Wednesday, January 12, 2011

First Aiders

So Minnie Mouse, Pluto and Figaro living together – sounds like a good set up for a joke, doesn’t it? Apparently the Disney staff thought so, too, as this odd trio are set up as the stars of First Aiders, a decidedly World War II short.

Minnie is attempting to learn first aid, which was a common thing to do during World War II. Fears of bombings like Pearl Harbor or other enemy attacks prompted lots of emergency readiness among Americans of all stripes. In this case, Minnie is learning lots of things by practicing on Figaro and Pluto.

You read that right. Minnie is practicing first aid on Pluto and Figaro. The comic possibilities are endless, right? As it turns out, the animators chose to focus on a rivalry between Figaro and Pluto. I don’t know for sure it was the right choice, but it’s pretty darn funny. The two of them have a natural vicious streak that we have seen in other cartoons, so they play well off of each other.

One of the best sequences comes when Minnie tries to bandage Pluto up with splints, then runs out of bandages. Leaving Pluto laying on the floor, stuck to a variety of boards and splints, Minnie runs out of the house. Since Pluto had been antagonizing him before that, Figaro attempts to take advantage of his rival’s precarious situation.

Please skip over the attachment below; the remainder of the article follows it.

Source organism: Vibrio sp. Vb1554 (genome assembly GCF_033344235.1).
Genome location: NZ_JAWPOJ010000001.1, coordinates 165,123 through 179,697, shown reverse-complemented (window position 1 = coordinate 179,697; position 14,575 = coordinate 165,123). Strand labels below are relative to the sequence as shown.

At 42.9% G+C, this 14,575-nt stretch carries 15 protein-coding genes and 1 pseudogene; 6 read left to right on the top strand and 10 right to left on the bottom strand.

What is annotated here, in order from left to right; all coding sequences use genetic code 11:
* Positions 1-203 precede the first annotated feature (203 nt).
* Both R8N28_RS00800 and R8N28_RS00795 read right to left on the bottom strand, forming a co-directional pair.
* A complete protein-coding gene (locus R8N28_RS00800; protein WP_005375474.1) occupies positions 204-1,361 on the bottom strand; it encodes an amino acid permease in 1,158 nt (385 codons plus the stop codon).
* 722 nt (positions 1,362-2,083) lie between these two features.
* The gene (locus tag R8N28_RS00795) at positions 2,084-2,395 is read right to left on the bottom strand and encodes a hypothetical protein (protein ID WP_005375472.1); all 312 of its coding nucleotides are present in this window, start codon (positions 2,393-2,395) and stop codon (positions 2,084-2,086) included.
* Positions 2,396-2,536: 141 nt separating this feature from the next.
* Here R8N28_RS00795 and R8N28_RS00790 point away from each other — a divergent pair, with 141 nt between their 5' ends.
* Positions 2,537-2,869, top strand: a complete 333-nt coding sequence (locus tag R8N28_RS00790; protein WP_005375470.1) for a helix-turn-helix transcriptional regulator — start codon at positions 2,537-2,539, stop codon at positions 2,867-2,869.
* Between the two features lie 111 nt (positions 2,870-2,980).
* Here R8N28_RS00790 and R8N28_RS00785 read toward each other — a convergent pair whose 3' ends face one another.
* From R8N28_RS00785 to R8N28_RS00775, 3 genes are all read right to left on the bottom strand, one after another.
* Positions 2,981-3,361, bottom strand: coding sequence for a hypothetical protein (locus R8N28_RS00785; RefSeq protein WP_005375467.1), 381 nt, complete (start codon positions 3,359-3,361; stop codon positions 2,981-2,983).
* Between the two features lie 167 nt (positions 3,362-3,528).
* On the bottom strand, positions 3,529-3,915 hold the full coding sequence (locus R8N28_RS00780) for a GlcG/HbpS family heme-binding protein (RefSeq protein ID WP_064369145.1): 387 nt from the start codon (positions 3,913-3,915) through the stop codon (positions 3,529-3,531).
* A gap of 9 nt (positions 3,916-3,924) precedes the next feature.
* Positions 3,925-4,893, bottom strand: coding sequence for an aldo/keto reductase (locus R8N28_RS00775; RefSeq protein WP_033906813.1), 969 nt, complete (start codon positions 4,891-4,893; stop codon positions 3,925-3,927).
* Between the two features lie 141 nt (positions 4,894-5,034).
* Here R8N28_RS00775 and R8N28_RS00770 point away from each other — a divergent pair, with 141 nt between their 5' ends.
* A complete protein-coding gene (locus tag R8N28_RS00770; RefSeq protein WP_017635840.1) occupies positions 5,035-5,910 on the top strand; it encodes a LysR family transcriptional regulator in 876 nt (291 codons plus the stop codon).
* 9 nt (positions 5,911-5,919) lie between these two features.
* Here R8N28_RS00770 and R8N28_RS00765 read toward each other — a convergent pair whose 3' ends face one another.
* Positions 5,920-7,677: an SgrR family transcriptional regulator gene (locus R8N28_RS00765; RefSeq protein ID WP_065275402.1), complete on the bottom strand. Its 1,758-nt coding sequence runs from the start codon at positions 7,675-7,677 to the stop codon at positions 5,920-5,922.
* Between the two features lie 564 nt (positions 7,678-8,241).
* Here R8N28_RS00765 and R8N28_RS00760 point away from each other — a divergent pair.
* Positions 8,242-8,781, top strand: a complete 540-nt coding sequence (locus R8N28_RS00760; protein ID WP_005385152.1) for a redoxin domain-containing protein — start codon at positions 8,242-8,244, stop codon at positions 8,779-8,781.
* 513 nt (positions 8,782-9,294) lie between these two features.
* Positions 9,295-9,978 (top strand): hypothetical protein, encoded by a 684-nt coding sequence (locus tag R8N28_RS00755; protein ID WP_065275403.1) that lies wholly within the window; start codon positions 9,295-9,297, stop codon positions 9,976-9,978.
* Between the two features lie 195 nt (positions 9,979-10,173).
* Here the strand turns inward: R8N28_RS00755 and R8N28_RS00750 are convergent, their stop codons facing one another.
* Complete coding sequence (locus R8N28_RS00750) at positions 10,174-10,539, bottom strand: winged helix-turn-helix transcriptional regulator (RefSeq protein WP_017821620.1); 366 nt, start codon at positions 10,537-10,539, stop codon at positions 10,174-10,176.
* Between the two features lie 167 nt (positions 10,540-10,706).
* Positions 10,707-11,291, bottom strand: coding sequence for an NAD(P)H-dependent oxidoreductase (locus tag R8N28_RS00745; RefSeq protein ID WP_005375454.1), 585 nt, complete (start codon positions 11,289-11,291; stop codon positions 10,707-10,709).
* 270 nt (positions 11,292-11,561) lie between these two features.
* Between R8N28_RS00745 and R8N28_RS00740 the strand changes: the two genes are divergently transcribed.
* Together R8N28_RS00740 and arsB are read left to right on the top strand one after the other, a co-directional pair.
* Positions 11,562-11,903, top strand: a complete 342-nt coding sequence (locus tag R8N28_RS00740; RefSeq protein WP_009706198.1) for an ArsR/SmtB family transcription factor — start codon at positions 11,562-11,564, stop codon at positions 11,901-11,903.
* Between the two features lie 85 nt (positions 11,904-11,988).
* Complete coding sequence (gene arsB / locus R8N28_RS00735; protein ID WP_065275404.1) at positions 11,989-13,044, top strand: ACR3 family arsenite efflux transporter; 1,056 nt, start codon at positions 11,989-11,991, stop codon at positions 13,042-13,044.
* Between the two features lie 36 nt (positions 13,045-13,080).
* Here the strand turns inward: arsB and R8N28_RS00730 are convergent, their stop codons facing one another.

Seeing Figaro leap into action, baring his claws and trying to attack, is quite funny. It’s interesting that these two characters were not used together more often. They would seem to be a natural counterpoint to Tom and Jerry or Sylvester and Tweety, just with different animals.

When Figaro begins riding Pluto like a bronco, I had to laugh. Although the back and forth gags between them aren’t particularly inventive, they are tried and true funny stuff. Minnie is there primarily to serve the role of a straight man, imploring one or either of the animals to back off. It’s a simple role for her, but it fits.

First Aiders doesn’t showcase these characters as well as other shorts they have been in, but there is definitely a fun dynamic between Figaro and Pluto, and since that doesn’t appear that often, it’s worth a watch.

All images copyright Disney. All rights reserved.

1 comment:

  1. I noticed you skiped the Donald cartoon, "The Plastic Inventor". Are you going to review that?


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